SLS Girls Crack the Code

This winter, the Girls Coding Club made its debut at SLS as an after school activity. Emma Tregellas ’17 started the club this year based on the national organization Girls Who Code. The mission of Girls Who Code is “to inspire, educate, and equip girls with the computing skills to pursue 21st-century opportunities”. While the SLS club is not directly affiliated with Girls Who Code, they share the same mission and follow a similar curriculum.

The club meets Tuesdays and Thursdays from 3:00 to 3:45. So far, there are 5 members, all Juniors or Seniors. Colette Juran ’17 described the club as a new opportunity to focus on coding. Also, she said that meeting together as a group makes all the difference – it’s a fun and casual way to learn more about coding.

Right now, club members are working through Code Academy, which guides students through the process of coding. Colette explained the process of learning how to build a website. The SLS girls who code are using Code Academy to teach themselves HTML and CSS, which are coding languages used in designing websites. Code Academy emphasizes a modern, restructured Computer Science education for digital natives, like the members of the Girls Coding Club. They “take more cues from Facebook and Zynga in creating an engaging educational experience than [they] do from the [traditional] classroom”.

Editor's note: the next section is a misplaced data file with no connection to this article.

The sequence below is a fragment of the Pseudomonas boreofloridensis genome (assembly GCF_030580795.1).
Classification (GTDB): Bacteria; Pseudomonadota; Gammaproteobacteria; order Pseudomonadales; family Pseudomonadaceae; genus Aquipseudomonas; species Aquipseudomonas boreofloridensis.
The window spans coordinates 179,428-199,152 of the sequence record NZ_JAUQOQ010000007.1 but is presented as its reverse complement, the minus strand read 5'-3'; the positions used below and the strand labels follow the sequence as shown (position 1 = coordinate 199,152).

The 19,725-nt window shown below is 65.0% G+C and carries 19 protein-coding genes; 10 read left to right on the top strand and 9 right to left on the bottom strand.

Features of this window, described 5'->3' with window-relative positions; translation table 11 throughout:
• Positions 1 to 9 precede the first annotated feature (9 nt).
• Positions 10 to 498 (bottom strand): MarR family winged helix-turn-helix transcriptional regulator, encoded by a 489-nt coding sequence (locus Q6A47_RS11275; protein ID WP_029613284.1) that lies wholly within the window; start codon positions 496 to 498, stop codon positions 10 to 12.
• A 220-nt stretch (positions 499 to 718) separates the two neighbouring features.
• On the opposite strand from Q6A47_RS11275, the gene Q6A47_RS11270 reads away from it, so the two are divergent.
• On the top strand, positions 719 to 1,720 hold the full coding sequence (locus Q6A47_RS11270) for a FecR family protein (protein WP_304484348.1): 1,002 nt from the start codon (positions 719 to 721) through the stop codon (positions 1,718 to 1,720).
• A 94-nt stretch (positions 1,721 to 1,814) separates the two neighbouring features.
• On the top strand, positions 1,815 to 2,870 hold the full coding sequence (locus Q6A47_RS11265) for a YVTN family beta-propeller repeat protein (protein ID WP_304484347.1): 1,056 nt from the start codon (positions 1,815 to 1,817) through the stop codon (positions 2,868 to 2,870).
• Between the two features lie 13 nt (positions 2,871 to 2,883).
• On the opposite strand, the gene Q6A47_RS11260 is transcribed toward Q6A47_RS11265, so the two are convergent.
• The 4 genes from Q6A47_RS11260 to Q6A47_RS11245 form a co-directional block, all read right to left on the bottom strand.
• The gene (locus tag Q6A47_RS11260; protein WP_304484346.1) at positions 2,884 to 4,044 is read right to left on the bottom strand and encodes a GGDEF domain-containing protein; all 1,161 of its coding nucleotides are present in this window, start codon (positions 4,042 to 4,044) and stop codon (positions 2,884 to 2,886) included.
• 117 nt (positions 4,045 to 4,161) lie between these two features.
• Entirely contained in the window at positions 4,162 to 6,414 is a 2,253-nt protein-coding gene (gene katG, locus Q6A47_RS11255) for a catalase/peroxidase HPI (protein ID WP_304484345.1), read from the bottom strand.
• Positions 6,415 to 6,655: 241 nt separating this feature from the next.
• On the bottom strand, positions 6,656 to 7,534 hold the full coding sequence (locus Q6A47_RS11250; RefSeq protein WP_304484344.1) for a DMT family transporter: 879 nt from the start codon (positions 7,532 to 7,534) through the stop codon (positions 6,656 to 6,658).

In the bigger picture, The Girls Coding Club is working towards closing the gap with girls and women in STEM subjects. According to the Girls Who Code website, 74% of middle school girls express an interest in STEM subjects. By the time college rolls around, only 0.4% will pursue a major in Computer Science. Surprisingly, women’s role in Computer Science has been shrinking over the course of the last few decades. In 1984, women made up almost 40% of Computer Science focused graduates. Today, they make up only 18%.

Today, most college graduates, though highly qualified,  struggle to find even entry-level jobs in their desired fields. Degrees in STEM, particularly Computer Science, offer graduates the most security. By 2020, there are projected to be over 1.4 million unfilled positions for computer specialist — and those jobs pay 33% more than non-STEM positions. But with fewer and fewer students (particularly women) pursuing Computer Science, U.S. universities will only be able to fill 39% of these positions. Companies like Google, Adobe, Twitter, Microsoft, General Electric, Kate Spade, and CoverGirl have all gotten on board and invested in girl’s Computer Science education.

While the odds of becoming the next Novak Djokovic or Derek Jeter are slim, your odds of finding success in the Computer Science field are promising. Consider joining The Girl’s Coding Club this season to learn to code in a cooperative, casual atmosphere.

— Grace O’Halloran, Staff Writer

Posted by on January 26, 2016. Filed under School News. You can follow any responses to this entry through the RSS 2.0. You can leave a response or trackback to this entry

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